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Home Journal Excerpts Carbonated Beverages and Bone Health
Carbonated Beverages and Bone Health
sodaThe result from this study of adolescent girls confirm our earlier findings of an association between bone fractures and carbonated beverage consumption in older women former college athletes. They also support our hypothesis that the association is due to the cola drinks, which contain phosphoric acid.


Carbonated Beverages, Dietary Calcium, the Dietary Calcium/Phosphorus Ratio, and Bone Fractures in Girls and Boys PDF Print E-mail
(2 votes, average 3.00 out of 5)
Saturday, 01 January 1994 00:00
“Purpose: The aim of this study was to explore the association between carbonated beverage consumption, as well as other nutritional intake, and the occurrence of bone fractures in girls (mean +/- SD) 14.3 yr +/- 1.8 and boys 14.6 yr +/- 1.6. Methods: Food-frequency questionnaires and medical histories were obtained from 76 girls and 51 boys. Subjects were recruited from a swimming club and physicians' offices; their physical characteristics are representative of the normal adolescent population. Results: The data show a strong association between cola beverage consumption and bone fractures in girls [the adjusted odds ratio (OR) = 3.59; 95% confidence interval (CI) 1.21, 10.75; p = 0.022]. High intake of dietary calcium was protective (adjusted OR = 0.284; 95% CI 0.087, 0.920; p = 0.036). No association between the non-cola drinks and bone fractures was found. In boys, only total caloric intake was associated with the risk of bone fractures; the association was inverse. Conclusion: The high consumption of carbonated beverages and the declining consumption of milk are of great public health significance for girls and women because of their proneness to osteoporosis in later life.”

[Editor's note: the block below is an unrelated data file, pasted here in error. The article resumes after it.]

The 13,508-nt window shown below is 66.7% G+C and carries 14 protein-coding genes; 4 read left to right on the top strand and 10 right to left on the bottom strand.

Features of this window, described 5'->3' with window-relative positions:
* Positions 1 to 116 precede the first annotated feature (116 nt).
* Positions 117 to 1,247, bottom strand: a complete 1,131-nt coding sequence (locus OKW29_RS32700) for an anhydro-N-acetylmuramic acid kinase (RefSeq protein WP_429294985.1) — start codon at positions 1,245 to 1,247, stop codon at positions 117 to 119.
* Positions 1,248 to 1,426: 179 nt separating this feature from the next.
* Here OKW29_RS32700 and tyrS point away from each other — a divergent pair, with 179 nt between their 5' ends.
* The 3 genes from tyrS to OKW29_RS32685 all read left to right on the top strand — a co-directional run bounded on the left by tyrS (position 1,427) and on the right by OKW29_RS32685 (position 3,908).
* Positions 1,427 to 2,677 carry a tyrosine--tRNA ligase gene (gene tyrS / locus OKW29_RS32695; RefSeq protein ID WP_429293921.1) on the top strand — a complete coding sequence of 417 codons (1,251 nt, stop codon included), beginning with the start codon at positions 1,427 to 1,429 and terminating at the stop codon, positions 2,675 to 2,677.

“Calcium intake and the calcium/phosphorus ratio in relation to bone fractures and osteoporosis are of great current interest. In earlier work, we reported a statistically significant association between the consumption of non-alcoholic carbonated beverages and bone fractures, which occurred among women form college athletes, 21-80 years of age. If was hypothesized that the association was attributable to cola drinks that contain phosphoric acid.”

“A higher activity level was inversely associated with risk of fractures (OR is 0.216; 95% CI 0.081, 0.573; p = 0.002). (Using a three-point scale of physical activity, a dose-response inverse relationship between activity and fractures was observed.”
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